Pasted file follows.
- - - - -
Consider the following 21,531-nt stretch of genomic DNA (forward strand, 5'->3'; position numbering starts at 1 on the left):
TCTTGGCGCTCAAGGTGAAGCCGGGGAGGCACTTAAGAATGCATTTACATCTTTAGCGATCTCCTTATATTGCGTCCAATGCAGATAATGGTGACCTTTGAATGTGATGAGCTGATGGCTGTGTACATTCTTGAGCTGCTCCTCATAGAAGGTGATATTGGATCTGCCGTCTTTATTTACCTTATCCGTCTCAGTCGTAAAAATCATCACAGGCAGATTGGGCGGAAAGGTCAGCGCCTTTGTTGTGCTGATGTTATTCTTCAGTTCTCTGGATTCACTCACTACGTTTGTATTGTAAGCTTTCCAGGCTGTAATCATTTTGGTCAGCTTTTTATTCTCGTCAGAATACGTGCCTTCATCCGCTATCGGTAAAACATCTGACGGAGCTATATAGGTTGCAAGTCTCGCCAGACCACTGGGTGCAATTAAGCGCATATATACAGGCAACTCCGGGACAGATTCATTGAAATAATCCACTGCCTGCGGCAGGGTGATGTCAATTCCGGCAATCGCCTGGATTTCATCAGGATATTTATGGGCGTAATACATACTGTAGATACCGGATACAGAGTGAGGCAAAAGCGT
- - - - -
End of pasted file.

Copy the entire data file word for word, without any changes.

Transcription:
Consider the following 21,531-nt stretch of genomic DNA (forward strand, 5'->3'; position numbering starts at 1 on the left):
TCTTGGCGCTCAAGGTGAAGCCGGGGAGGCACTTAAGAATGCATTTACATCTTTAGCGATCTCCTTATATTGCGTCCAATGCAGATAATGGTGACCTTTGAATGTGATGAGCTGATGGCTGTGTACATTCTTGAGCTGCTCCTCATAGAAGGTGATATTGGATCTGCCGTCTTTATTTACCTTATCCGTCTCAGTCGTAAAAATCATCACAGGCAGATTGGGCGGAAAGGTCAGCGCCTTTGTTGTGCTGATGTTATTCTTCAGTTCTCTGGATTCACTCACTACGTTTGTATTGTAAGCTTTCCAGGCTGTAATCATTTTGGTCAGCTTTTTATTCTCGTCAGAATACGTGCCTTCATCCGCTATCGGTAAAACATCTGACGGAGCTATATAGGTTGCAAGTCTCGCCAGACCACTGGGTGCAATTAAGCGCATATATACAGGCAACTCCGGGACAGATTCATTGAAATAATCCACTGCCTGCGGCAGGGTGATGTCAATTCCGGCAATCGCCTGGATTTCATCAGGATATTTATGGGCGTAATACATACTGTAGATACCGGATACAGAGTGAGGCAAAAGCGT